Jun 17 2014

Patch Breaks Office 2013’s Click-to-Run Feature for Some Users

Latest round of software updates from Microsoft fixed a number of security issues, especially in Internet Explorer, but brought headaches to a small subset of Office 2013 users.

Last week, as it does every month on “Patch Tuesday,” Microsoft released a series of patches to keep its software up to date and secure.

Among them: seven security bulletins and updates that fixed 66 vulnerabilities in all, 59 of which addressed memory corruption issues in Internet Explorer; and a series of patches intended to fix security and nonsecurity issues in Office 2013.

Unfortunately, some users found that Office 2013’s Click-to-Run feature no longer worked after they updated their computers.

Click-to-Run allows users to begin running Office programs before fully installing the software on their notebook or desktop. It does this by leveraging streaming and virtualization technology to automatically deliver applications, updates and patches through the cloud. That gets Office applications up and running more quickly.

Throughout the week, Office 2013 users reported problems with Click-to-Run on Microsoft’s Patch Management discussion list. Apparently, certain Click-to-Run installations accepted last week’s patches from Windows Installer when they shouldn’t have — in effect, disabling Click-to-Run and breaking the automatic update feature, which left some Office programs unable to run.

The update should have determined if the Office 2013 installation was made using the traditional Windows Installer or Click-to-Run before going through with the update. As Rob Trent of WindowsITPro notes:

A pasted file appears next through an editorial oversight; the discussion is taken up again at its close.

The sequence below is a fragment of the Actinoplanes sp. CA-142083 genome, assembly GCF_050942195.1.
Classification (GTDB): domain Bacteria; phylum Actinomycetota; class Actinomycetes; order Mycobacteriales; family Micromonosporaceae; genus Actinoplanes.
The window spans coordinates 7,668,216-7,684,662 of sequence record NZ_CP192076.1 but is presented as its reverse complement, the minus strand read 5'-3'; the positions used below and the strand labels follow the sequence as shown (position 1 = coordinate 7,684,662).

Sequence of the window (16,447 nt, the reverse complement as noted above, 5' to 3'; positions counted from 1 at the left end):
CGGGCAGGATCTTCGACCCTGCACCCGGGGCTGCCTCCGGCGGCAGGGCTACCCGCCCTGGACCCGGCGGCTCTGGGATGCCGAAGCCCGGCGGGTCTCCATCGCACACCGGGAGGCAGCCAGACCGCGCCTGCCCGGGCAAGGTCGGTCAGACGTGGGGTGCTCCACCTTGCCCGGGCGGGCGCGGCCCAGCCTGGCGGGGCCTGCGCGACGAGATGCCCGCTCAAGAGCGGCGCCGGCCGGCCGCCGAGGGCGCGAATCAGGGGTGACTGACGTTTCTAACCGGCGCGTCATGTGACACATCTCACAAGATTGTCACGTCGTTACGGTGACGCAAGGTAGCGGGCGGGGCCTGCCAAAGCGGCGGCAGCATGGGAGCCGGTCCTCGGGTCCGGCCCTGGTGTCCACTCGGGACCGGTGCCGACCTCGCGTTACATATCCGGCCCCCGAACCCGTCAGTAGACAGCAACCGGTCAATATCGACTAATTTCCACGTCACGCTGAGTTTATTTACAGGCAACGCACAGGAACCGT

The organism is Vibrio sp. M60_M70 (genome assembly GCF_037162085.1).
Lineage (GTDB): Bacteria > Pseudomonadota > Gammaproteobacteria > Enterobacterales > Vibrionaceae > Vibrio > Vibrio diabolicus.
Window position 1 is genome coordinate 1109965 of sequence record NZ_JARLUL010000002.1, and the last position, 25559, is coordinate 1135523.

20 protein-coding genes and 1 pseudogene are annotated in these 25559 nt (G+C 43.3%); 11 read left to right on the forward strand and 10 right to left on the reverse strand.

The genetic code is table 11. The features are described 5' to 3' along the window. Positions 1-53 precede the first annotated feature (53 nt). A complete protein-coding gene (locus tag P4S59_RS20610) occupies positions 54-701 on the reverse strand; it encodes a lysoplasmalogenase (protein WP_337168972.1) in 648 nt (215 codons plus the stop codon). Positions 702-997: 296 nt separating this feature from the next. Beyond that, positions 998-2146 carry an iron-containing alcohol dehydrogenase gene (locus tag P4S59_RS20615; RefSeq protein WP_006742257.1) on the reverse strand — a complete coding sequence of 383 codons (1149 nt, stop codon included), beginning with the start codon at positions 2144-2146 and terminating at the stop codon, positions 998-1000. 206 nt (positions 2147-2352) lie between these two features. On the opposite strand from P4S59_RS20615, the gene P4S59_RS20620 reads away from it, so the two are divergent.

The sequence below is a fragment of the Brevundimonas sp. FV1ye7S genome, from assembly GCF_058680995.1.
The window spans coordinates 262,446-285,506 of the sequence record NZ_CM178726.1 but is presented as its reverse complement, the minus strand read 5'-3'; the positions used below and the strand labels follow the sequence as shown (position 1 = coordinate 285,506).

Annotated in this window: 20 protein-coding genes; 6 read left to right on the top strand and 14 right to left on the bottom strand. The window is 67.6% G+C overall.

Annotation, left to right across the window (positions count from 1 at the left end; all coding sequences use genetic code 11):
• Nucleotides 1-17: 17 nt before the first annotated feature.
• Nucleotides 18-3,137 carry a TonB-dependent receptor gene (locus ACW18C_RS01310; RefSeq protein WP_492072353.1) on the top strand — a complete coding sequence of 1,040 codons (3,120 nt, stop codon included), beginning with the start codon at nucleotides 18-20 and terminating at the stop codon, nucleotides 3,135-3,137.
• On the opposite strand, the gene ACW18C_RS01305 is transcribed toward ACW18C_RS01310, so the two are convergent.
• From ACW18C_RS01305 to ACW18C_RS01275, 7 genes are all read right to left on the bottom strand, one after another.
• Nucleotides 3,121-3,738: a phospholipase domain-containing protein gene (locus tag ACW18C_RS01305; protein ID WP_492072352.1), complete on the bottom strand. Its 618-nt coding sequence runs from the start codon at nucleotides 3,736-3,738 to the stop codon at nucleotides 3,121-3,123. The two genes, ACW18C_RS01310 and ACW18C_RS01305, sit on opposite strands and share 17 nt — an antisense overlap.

It should be pretty simple to identify how Office 2013 was originally installed (Click-to-Run vs. Windows Installer) and only install if the specific criteria is met. Organizations that deploy and manage updates from a central point should have the ability to inventory for installation types and deliver only to those that meet the filtered criteria. Those without software delivery mechanisms and policies will have to be extra careful.

In a forum post, Microsoft recommended taking the following steps — basically a reinstall of Office 2013 — to fix the problem:

Shortly after the release of the June 2014 Public Update, we received notification of a potential issue affecting a subset of Office 2013 users. In some cases, users running Office 2013 may not be able to launch Office products after the June Public Updates are installed. In order to fix it, first, uninstall Office using the fix it: http://support.microsoft.com/kb/2739501/en-us, then reinstall Office from the My Accounts page.

Note, be sure to have your Microsoft Account and password you used to redeem and install Office.


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